During early prenatal development, the thyroid gland moves from an area on the back of the tongue through the tissues of the neck to its usual location on the sides of the neck. The path through which the tissue descends (thyroglossal duct) usually resorbs, but in rare cases, a small portion of tissue (cyst) may remain, forming a thyroglossal duct cyst.
The thyroglossal duct cyst is typically noticed as an area of fullness or a lump in the midline of the neck, usually just above the voice box. This tissue can become inflamed or infected, and drain to the skin. There also is a very small risk that the tissues in the thyroglossal duct cyst may become cancerous if left untreated over a lifetime.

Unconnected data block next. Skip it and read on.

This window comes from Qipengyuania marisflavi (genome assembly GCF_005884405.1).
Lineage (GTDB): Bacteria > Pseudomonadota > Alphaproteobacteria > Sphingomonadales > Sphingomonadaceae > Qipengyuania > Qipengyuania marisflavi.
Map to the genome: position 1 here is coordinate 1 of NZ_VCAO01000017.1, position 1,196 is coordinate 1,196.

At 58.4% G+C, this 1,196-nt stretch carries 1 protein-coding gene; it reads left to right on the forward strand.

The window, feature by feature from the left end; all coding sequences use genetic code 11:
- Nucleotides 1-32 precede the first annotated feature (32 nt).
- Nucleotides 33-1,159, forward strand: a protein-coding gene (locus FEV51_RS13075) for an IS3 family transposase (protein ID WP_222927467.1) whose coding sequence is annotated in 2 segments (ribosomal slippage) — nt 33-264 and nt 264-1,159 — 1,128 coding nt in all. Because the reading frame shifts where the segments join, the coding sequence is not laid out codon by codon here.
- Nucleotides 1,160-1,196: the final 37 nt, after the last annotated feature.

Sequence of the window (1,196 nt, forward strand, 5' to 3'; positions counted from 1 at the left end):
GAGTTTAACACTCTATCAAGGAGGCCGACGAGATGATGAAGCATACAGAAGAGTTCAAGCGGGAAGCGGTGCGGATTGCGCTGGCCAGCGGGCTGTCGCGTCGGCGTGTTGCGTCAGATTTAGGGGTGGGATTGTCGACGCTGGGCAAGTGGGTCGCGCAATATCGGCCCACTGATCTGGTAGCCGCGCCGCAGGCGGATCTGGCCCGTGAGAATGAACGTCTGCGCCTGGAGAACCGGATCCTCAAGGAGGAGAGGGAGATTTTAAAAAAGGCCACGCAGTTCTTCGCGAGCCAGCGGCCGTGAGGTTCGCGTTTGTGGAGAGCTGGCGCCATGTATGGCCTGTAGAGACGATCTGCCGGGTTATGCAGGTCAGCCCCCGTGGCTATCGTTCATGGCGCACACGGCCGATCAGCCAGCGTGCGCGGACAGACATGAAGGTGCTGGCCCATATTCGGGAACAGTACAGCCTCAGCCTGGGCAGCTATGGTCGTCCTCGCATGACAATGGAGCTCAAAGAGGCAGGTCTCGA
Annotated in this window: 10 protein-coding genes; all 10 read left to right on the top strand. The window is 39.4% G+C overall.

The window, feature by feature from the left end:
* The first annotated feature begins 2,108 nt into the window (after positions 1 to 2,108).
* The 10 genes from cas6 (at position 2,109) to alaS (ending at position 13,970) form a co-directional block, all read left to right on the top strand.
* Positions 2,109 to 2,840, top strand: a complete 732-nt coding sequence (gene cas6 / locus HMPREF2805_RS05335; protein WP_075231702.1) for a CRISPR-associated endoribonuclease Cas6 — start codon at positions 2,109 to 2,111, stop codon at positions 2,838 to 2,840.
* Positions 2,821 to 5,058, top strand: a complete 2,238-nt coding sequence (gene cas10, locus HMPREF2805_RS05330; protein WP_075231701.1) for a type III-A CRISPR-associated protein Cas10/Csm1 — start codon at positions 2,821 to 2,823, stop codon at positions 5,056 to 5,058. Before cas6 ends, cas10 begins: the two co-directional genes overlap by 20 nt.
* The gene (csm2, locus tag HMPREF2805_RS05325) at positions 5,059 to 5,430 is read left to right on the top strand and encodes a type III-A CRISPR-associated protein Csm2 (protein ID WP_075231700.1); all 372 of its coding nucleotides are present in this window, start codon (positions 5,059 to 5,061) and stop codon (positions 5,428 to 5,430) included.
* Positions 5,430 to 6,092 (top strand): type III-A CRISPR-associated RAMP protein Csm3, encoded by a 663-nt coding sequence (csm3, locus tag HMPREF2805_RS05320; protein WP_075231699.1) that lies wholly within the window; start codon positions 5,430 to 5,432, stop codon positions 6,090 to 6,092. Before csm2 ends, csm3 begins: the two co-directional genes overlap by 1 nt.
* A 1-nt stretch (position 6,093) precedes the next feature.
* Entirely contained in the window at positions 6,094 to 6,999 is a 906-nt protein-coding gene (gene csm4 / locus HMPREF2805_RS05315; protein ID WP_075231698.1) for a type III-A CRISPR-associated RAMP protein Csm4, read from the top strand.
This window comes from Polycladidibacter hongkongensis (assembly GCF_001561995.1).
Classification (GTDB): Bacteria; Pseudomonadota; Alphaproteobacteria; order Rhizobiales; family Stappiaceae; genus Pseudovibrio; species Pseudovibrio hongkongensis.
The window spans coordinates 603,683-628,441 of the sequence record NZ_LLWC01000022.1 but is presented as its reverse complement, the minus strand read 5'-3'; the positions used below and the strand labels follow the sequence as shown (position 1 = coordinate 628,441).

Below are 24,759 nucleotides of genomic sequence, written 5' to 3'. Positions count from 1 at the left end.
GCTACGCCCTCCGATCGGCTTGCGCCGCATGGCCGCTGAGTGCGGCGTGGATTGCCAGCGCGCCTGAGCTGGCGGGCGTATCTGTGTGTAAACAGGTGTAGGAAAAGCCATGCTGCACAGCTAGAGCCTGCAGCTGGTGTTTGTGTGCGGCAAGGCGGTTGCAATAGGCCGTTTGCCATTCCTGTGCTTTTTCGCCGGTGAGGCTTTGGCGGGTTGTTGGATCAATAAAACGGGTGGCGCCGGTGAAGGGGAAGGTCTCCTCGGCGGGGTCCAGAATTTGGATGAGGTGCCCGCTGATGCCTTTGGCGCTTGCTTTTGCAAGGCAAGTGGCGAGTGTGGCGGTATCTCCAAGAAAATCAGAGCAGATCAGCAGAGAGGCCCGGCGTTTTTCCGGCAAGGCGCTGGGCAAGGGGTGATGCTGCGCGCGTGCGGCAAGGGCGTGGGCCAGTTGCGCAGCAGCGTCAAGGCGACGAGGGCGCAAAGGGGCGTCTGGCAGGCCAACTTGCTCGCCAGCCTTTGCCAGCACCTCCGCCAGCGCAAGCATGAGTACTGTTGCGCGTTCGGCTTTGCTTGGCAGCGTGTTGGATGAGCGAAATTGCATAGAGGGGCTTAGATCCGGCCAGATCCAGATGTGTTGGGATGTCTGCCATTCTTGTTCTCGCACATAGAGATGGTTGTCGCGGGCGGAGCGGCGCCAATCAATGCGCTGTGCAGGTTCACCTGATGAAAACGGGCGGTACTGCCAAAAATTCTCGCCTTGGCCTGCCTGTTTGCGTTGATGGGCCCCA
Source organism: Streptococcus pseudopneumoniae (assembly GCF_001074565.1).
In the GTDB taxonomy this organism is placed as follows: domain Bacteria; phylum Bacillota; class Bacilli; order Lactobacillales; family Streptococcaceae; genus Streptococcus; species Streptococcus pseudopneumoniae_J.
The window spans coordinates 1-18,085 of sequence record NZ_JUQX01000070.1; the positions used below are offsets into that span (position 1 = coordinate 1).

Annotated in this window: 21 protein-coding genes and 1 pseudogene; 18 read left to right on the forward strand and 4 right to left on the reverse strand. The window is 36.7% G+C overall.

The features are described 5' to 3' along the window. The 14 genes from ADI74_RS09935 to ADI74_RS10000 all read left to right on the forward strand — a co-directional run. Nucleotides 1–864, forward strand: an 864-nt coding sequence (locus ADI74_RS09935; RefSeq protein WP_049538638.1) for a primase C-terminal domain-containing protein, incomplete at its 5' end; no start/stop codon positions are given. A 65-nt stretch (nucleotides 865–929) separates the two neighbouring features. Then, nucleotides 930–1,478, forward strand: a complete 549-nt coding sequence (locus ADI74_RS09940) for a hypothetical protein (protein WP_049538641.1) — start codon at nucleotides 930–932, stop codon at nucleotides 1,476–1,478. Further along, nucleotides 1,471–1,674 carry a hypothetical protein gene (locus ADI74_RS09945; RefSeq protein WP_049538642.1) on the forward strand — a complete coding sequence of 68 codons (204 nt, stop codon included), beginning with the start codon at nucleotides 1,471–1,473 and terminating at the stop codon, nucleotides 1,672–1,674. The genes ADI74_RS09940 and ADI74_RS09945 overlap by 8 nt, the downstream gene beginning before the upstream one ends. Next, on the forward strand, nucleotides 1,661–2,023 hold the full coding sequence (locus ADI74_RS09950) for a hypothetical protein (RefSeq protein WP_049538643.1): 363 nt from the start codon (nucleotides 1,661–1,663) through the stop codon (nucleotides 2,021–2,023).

If your child has fullness in the middle of the neck at or above the voice box, this may represent a thyroglossal duct cyst. After careful examination of the head, neck, ears, nose and throat, additional testing may be needed to more completely evaluate the lump. Most often, an ultrasound exam will be ordered, but at times, a CT scan or magnetic resonance imaging (MRI) scan may become necessary. There is no medication that can treat a thyroglossal duct cyst, but it can be removed surgically.